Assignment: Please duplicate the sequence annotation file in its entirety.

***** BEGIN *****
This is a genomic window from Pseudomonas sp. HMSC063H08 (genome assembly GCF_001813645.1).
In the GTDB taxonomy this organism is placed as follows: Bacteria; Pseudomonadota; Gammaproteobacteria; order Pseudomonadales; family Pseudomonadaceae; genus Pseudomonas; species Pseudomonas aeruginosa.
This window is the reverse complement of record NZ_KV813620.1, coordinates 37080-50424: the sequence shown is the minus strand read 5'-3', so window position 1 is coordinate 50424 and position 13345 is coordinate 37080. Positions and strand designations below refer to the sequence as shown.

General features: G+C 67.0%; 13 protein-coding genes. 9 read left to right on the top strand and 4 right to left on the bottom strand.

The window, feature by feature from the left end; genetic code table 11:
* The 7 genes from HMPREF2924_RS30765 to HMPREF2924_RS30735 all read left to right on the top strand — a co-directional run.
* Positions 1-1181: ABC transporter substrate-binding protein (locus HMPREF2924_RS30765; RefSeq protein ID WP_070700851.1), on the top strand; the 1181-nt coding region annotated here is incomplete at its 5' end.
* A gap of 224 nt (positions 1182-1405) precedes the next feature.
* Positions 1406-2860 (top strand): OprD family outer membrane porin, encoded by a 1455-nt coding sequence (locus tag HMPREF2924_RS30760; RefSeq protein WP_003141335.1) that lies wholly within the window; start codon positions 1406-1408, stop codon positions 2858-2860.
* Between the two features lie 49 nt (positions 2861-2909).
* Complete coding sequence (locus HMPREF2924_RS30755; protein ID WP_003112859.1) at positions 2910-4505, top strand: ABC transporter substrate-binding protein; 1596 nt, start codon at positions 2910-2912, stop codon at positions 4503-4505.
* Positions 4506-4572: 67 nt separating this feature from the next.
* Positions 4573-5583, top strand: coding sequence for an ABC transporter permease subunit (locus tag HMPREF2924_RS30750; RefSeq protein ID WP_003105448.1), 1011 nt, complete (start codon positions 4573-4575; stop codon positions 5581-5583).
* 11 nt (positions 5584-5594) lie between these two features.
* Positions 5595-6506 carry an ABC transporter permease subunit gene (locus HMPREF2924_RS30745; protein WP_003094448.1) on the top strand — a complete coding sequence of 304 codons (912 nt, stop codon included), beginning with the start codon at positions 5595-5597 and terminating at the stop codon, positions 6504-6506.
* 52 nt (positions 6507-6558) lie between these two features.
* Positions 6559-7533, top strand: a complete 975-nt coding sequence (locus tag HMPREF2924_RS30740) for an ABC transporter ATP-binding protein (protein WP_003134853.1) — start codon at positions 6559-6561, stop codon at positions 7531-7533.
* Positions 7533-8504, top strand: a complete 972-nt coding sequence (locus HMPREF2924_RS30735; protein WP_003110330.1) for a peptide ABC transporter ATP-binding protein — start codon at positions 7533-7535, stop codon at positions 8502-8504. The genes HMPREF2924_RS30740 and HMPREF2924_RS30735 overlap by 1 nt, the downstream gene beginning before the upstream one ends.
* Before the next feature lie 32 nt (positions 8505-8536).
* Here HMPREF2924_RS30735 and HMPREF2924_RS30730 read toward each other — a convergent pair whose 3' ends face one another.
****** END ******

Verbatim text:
This is a genomic window from Pseudomonas sp. HMSC063H08 (genome assembly GCF_001813645.1).
In the GTDB taxonomy this organism is placed as follows: Bacteria; Pseudomonadota; Gammaproteobacteria; order Pseudomonadales; family Pseudomonadaceae; genus Pseudomonas; species Pseudomonas aeruginosa.
This window is the reverse complement of record NZ_KV813620.1, coordinates 37080-50424: the sequence shown is the minus strand read 5'-3', so window position 1 is coordinate 50424 and position 13345 is coordinate 37080. Positions and strand designations below refer to the sequence as shown.

General features: G+C 67.0%; 13 protein-coding genes. 9 read left to right on the top strand and 4 right to left on the bottom strand.

The window, feature by feature from the left end; genetic code table 11:
* The 7 genes from HMPREF2924_RS30765 to HMPREF2924_RS30735 all read left to right on the top strand — a co-directional run.
* Positions 1-1181: ABC transporter substrate-binding protein (locus HMPREF2924_RS30765; RefSeq protein ID WP_070700851.1), on the top strand; the 1181-nt coding region annotated here is incomplete at its 5' end.
* A gap of 224 nt (positions 1182-1405) precedes the next feature.
* Positions 1406-2860 (top strand): OprD family outer membrane porin, encoded by a 1455-nt coding sequence (locus tag HMPREF2924_RS30760; RefSeq protein WP_003141335.1) that lies wholly within the window; start codon positions 1406-1408, stop codon positions 2858-2860.
* Between the two features lie 49 nt (positions 2861-2909).
* Complete coding sequence (locus HMPREF2924_RS30755; protein ID WP_003112859.1) at positions 2910-4505, top strand: ABC transporter substrate-binding protein; 1596 nt, start codon at positions 2910-2912, stop codon at positions 4503-4505.
* Positions 4506-4572: 67 nt separating this feature from the next.
* Positions 4573-5583, top strand: coding sequence for an ABC transporter permease subunit (locus tag HMPREF2924_RS30750; RefSeq protein ID WP_003105448.1), 1011 nt, complete (start codon positions 4573-4575; stop codon positions 5581-5583).
* 11 nt (positions 5584-5594) lie between these two features.
* Positions 5595-6506 carry an ABC transporter permease subunit gene (locus HMPREF2924_RS30745; protein WP_003094448.1) on the top strand — a complete coding sequence of 304 codons (912 nt, stop codon included), beginning with the start codon at positions 5595-5597 and terminating at the stop codon, positions 6504-6506.
* 52 nt (positions 6507-6558) lie between these two features.
* Positions 6559-7533, top strand: a complete 975-nt coding sequence (locus tag HMPREF2924_RS30740) for an ABC transporter ATP-binding protein (protein WP_003134853.1) — start codon at positions 6559-6561, stop codon at positions 7531-7533.
* Positions 7533-8504, top strand: a complete 972-nt coding sequence (locus HMPREF2924_RS30735; protein WP_003110330.1) for a peptide ABC transporter ATP-binding protein — start codon at positions 7533-7535, stop codon at positions 8502-8504. The genes HMPREF2924_RS30740 and HMPREF2924_RS30735 overlap by 1 nt, the downstream gene beginning before the upstream one ends.
* Before the next feature lie 32 nt (positions 8505-8536).
* Here HMPREF2924_RS30735 and HMPREF2924_RS30730 read toward each other — a convergent pair whose 3' ends face one another.